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Elementary students TAG along with Randolph education majors

TAG students watch intently as Tom Overgaag '17 drops quarters onto a floating piece of aluminum foil.

TAG students watch intently as Tom Overgaag ’17 drops quarters onto a floating piece of aluminum foil.

A dozen elementary school students watched with anticipation as Tom Overgaag ’17 dropped more than $15 in quarters onto a newspaper boat floating in a plastic container filled with water. When the 62nd quarter dropped aboard, the paper boat teetered, then slowly sank as students laughed and cheered.

The “Let’s Build” workshop was one of several activities Randolph education majors set up for 51 visiting Amherst County Talented and Gifted (TAG) students in grades 3-5 on Wednesday. For this hands-on learning experience, TAG students were split into groups and crafted handheld “boats” using household materials like paper, plastic wrap, and aluminum foil. Overgaag then tested their durability by piling quarters on them, while Jessica Nowak ’16 kept a tally of how many each boat held before sinking.

Grace Cummins '16 teaches TAG students about polymers.

Grace Cummins ’16 teaches TAG students about polymers.

In the next room on the top floor of Thoresen Hall, TAG students learned about polymers and their absorbent properties. Grace Cummins ’16 told TAG students that skin, paper, plastic, wood, and cotton all contained polymers. For this particular exercise, students sealed a diaper and colored water in Ziploc bags and shook them to see how much water the polymers in the diaper absorbed.

Terry Meadows chuckled as his 4th grader son, Bryce, waved and beat his bag against the table while trying to force the diaper to absorb the water. “It’s a great experience for this group,” he said. “My son is mostly just excited about touring a college. This is the third one he’s been to, but the first program he’s done with college students.”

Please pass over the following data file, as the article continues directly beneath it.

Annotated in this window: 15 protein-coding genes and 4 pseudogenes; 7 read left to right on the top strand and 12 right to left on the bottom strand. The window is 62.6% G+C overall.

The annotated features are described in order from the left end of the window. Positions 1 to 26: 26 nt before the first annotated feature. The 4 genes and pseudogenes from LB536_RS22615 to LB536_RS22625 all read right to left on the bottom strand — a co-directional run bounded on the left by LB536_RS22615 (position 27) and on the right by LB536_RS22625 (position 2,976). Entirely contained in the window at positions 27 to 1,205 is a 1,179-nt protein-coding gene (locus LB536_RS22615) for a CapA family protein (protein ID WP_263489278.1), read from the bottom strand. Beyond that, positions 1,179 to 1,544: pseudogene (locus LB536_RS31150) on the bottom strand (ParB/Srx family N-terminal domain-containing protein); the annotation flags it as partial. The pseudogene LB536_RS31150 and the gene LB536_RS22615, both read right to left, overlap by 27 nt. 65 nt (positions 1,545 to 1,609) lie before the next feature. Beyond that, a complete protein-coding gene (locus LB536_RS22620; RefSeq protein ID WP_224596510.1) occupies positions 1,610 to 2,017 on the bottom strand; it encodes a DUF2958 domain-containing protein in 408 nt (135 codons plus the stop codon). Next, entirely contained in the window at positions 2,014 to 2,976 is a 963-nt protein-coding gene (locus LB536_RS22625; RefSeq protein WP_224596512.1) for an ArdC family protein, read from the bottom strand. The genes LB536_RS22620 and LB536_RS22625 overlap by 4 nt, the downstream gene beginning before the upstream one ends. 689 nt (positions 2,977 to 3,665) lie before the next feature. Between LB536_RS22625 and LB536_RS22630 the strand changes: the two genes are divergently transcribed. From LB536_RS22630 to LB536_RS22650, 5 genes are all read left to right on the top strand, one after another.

In the third station, groups used fingerprinting to solve mysteries, like identifying who allowed a butterfly out of its cage. TAG students also dipped their own thumbs in chalk dust and pressed them against a paper chart to see what kind of impression it left. After identifying and matching the culprit’s prints on the butterfly cage, one student excitedly said, “Now I can tell when my brother has been in my room.”

While at Randolph the TAG students also ate with College students in Cheatham Dining Hall and toured the campus. Tia Jones ’17 said she was impressed by the TAG students’ intelligence and enjoyed making science fun for them.

“They’re all gifted and smart,” Jones said. “The funniest thing was when we were in the dining hall and one of them made cheese fries. I was surprised because I didn’t think of combining the cheese and fries and microwaving them until I was a sophomore!”

Tia Jones '17 explains the various kinds of finger prints.

Tia Jones ’17 explains the various kinds of finger prints.

Beverly Brown, gifted education specialist for Amherst County Public Schools, praised the Randolph education majors for their work with the students. “The children were still excited about the adventure and talked about it on the way home,” she said. “Some of the many highlights were the science experiments, lunch, and the game room. I think Randolph College may have recruited some future students today.”



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